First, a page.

Page 15 [Newspaper Page] — The ranch. — 1 March 1905

,-s. I would have warmer quarters T,, i have lots of light and sunshine in iheir stalls. Young calves, pigs, or other stock for that matter, need hine, and nothing is more bene n i to them than pure air and sun -0 have pure air in your stables, you „, igt keep them clean, and have ,1 :i iy of windows to let in sunshine light You must always have | ventilation. c had a new hog house built last inor on the south side. We put in i two windows. This winter, hogs , his house are doing so much bet , than in the old hog house that N y will pull the old one down and re build it the same as the new one. Be fore we had the new house we never could get our fall pigs to do any good, B nd nearly every year they would pretty nearly die, but this year we Have eight litters of young pigs in the new house that are doing finely while one lot in the hold house are all crip pl( | up and will most likely die. The old hog house has only four windows in it. Do not put your floors too near the •jr.nind, as...

Publication Title: Ranch, The
Source: Chronicling America [US Library of Congress]
Country/State of Publication: Washington, United States
Page 16 [Newspaper Page] — The ranch. — 1 March 1905

10 The Doubter! r"" . d^cW*v*4^ *w*'''^rSjfcjtK He is the man we are after. Nearly everyone nowadays who needs a Cream Separator I •^#^^Q^Bm^^H^f^^> r looks up the Tubular agent in his vicinity, but there are still a few "Doubters," who 1 •^BB^ESK^^^s^*'^^BSS are mem^ers of tlie Doubters' League owing to the fact that they have been steered s* ' .-"^"Tpjßfe^^^fe^"* to &by parties interested in promoting the gospel of "Doubtianity." Very well! U'Ci^S— '■^■^^^tßll^S^^^mSSm' Th*s *s what we have to say to you: "Is not your pass-word, lam from Missouri— ll^S^^^C^^^??^^ fV you've got to show me?" That is all we want to do. We can and will show you if .; >W^f^^^^pSS lll___Hi" you but give us the chance- We will be pleased to give you all the trial that you ;W .-^B[^^H|(fp §9g|f) can ask for > and you 111 be astonished at the way the TUBULAR WILL PLEASE f-~\ "H r^.'-*JS^MBBjBBg) YOU. It is so different from the old-pattern hollow bowl type of separator with its * ■Hb'^T,J3SF* ...

Publication Title: Ranch, The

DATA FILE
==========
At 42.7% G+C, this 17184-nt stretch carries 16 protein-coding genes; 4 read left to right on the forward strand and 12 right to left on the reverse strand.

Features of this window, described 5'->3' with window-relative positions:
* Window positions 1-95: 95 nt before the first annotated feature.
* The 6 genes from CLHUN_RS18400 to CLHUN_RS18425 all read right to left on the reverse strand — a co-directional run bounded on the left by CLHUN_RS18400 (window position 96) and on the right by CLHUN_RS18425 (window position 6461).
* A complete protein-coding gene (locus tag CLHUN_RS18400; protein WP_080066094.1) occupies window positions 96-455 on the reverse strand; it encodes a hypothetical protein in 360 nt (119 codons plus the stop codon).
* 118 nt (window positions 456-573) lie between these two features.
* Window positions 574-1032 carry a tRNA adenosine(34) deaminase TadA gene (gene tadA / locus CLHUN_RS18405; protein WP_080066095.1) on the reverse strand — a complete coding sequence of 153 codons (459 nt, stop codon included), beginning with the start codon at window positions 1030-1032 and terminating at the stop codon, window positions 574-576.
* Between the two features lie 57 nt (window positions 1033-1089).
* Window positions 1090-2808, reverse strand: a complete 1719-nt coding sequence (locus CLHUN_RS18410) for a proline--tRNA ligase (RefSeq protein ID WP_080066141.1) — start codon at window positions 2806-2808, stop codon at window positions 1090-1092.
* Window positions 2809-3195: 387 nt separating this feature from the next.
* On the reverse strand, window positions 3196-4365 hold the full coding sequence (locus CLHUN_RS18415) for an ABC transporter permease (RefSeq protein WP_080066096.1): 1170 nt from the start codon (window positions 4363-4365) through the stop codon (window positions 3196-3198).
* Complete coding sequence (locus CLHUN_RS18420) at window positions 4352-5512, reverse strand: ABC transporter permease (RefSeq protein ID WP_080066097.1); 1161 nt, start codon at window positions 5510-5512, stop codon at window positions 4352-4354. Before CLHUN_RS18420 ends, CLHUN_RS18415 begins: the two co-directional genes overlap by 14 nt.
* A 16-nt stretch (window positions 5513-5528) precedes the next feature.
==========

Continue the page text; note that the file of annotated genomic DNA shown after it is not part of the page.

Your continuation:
Source: Chronicling America [US Library of Congress]
Country/State of Publication: Washington, United States
Page 1 [Newspaper Page] — The ranch. — 15 March 1905

THE RANCH . VOL. XXII. NO. 6. SHALL BREED PURE BRED LIVESTOCKS The cause of pure bred live stock owes much to its enthusiasts and dreamers. There is an indefinable something about the business which makes for idealism and inspires en thusiasm. In fact, the idealist and en thusiast are naturally one and the same person. It is not difficult to THE IMMENSE PLANT OF THE PORTLAND COKDAGE COMPANY, AT INTERBAY, SEATTLE, COVERING 100,000 SQUARE FEET, WITH A ROPE WALK 1,600 FEET LONG AND 40 FEET WIDE. TO BE IN OPERATION THIS SPRING, MANUFACTURING ALL KINDS OF ROPE AND SUPPLYING THE WHOLE UNITED (STATES WITH ITS PRODUCT. THE RAW PRODUCT COMES FROM MANILA. ••*I/lain this on reasonable grounds. 1 true breeder is one who continu ously works with a picture in his rci'id's eye. Day by day, and year by year there is a vision floating just l' ttie distance beyond him, seeming 'y just within his grasp and stirred to effort he passes on and on in the h°Pe that this vision may at length 1)(1come a real...

Publication Title: Ranch, The
Source: Chronicling America [US Library of Congress]
Country/State of Publication: Washington, United States
Page 2 [Newspaper Page] — The ranch. — 15 March 1905

2 doubt by the dream of possible glit tering profits. There is in pure stock breeding an element of chance, which at times possesses all the fascination of the lottery wheel or gaming tables. The fabulous price for famous animals in the sale ring, the excitement and craze which dominates breeders and novices as well, the rise and the fall of the range of prices—all of these in dications are almost identical with the feverish movements of the finan cial world. It is not surprising that here and there will be found a man of wealth who believes that his finan cial genius is such that he can juggle with stock, not that Kind represented by engraved bond paper, but real flesh and blood, and make the venture pay him well. The majority of such specu lators, however, never realize their expectations and the cause of live stock history is flagged by ruin and disasters which mark the failure of such well meant efforts. I believe that the majority of the rich men who have gone into the breeding...

Publication Title: Ranch, The
Source: Chronicling America [US Library of Congress]
Country/State of Publication: Washington, United States
Page 3 [Newspaper Page] — The ranch. — 15 March 1905

THE RANCH Office: 376 Column Building: Miu.ii: FREEMAN Editor and Proprietor Associate Editors \\ AL.DEN, H. L.. BLANCHARD f- MRS. S. G. WEBSTER. j^lud the First aud Fifteenth Each Month a, )scriptlon. In advance, one year 50 'is- six months, 30 cents. If on time, „t , iiptions will be $1. Seattle subscrib es are required to pay $1.00 per year, on .-count of local postage. Aunts wanted In every town to solicit subscriptions. Oood commissions and ual -.,!,. paid to hustlers. The paper Is sent to each subscriber until ftn oriier to discontinue Is received from the subM-riber We must be notified In wr'tlng. m tter or postal card, when a subscriber »lsh"s his paper stopped. Returning the ap(M - will not answer as we cannot find It n our list from the name alone on the napt r We must have both name and ad- L o s=s and all arrearages or dues must be oaul as required by law. Date of expira tion is shown on your paper by address label containing your name. Failing to receive the paper regul...

Publication Title: Ranch, The
Source: Chronicling America [US Library of Congress]
Country/State of Publication: Washington, United States
Page 4 [Newspaper Page] — The ranch. — 15 March 1905